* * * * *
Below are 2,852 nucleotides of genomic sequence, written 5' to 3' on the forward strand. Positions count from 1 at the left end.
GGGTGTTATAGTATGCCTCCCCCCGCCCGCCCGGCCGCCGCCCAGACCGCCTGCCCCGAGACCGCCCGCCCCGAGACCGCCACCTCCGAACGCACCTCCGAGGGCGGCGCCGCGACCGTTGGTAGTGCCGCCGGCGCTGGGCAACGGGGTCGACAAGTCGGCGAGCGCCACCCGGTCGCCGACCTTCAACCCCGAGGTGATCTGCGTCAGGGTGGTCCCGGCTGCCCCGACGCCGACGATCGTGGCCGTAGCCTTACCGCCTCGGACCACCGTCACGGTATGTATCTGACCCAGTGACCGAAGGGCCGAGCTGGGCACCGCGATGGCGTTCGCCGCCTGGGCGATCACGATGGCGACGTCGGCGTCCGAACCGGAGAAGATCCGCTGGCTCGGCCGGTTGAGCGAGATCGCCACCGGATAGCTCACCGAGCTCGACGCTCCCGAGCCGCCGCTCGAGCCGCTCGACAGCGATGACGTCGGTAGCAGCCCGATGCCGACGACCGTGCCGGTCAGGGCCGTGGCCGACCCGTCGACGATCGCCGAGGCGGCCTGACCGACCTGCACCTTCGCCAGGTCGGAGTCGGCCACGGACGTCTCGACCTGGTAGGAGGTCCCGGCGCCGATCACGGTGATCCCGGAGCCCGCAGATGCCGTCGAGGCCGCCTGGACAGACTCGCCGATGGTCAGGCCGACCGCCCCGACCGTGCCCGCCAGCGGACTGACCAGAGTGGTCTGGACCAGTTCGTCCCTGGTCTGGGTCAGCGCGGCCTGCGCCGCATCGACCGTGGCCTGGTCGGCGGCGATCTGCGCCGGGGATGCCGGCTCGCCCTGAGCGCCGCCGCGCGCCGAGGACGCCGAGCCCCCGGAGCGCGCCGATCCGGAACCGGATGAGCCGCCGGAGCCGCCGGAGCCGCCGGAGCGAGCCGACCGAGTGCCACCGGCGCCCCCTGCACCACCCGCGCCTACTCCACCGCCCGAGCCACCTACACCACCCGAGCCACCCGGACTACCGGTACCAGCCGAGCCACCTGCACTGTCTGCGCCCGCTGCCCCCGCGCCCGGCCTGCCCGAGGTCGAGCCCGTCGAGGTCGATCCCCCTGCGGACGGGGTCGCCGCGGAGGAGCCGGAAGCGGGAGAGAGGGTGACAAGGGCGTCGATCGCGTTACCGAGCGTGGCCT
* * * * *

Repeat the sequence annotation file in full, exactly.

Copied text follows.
Below are 2,852 nucleotides of genomic sequence, written 5' to 3' on the forward strand. Positions count from 1 at the left end.
GGGTGTTATAGTATGCCTCCCCCCGCCCGCCCGGCCGCCGCCCAGACCGCCTGCCCCGAGACCGCCCGCCCCGAGACCGCCACCTCCGAACGCACCTCCGAGGGCGGCGCCGCGACCGTTGGTAGTGCCGCCGGCGCTGGGCAACGGGGTCGACAAGTCGGCGAGCGCCACCCGGTCGCCGACCTTCAACCCCGAGGTGATCTGCGTCAGGGTGGTCCCGGCTGCCCCGACGCCGACGATCGTGGCCGTAGCCTTACCGCCTCGGACCACCGTCACGGTATGTATCTGACCCAGTGACCGAAGGGCCGAGCTGGGCACCGCGATGGCGTTCGCCGCCTGGGCGATCACGATGGCGACGTCGGCGTCCGAACCGGAGAAGATCCGCTGGCTCGGCCGGTTGAGCGAGATCGCCACCGGATAGCTCACCGAGCTCGACGCTCCCGAGCCGCCGCTCGAGCCGCTCGACAGCGATGACGTCGGTAGCAGCCCGATGCCGACGACCGTGCCGGTCAGGGCCGTGGCCGACCCGTCGACGATCGCCGAGGCGGCCTGACCGACCTGCACCTTCGCCAGGTCGGAGTCGGCCACGGACGTCTCGACCTGGTAGGAGGTCCCGGCGCCGATCACGGTGATCCCGGAGCCCGCAGATGCCGTCGAGGCCGCCTGGACAGACTCGCCGATGGTCAGGCCGACCGCCCCGACCGTGCCCGCCAGCGGACTGACCAGAGTGGTCTGGACCAGTTCGTCCCTGGTCTGGGTCAGCGCGGCCTGCGCCGCATCGACCGTGGCCTGGTCGGCGGCGATCTGCGCCGGGGATGCCGGCTCGCCCTGAGCGCCGCCGCGCGCCGAGGACGCCGAGCCCCCGGAGCGCGCCGATCCGGAACCGGATGAGCCGCCGGAGCCGCCGGAGCCGCCGGAGCGAGCCGACCGAGTGCCACCGGCGCCCCCTGCACCACCCGCGCCTACTCCACCGCCCGAGCCACCTACACCACCCGAGCCACCCGGACTACCGGTACCAGCCGAGCCACCTGCACTGTCTGCGCCCGCTGCCCCCGCGCCCGGCCTGCCCGAGGTCGAGCCCGTCGAGGTCGATCCCCCTGCGGACGGGGTCGCCGCGGAGGAGCCGGAAGCGGGAGAGAGGGTGACAAGGGCGTCGATCGCGTTACCGAGCGTGGCCT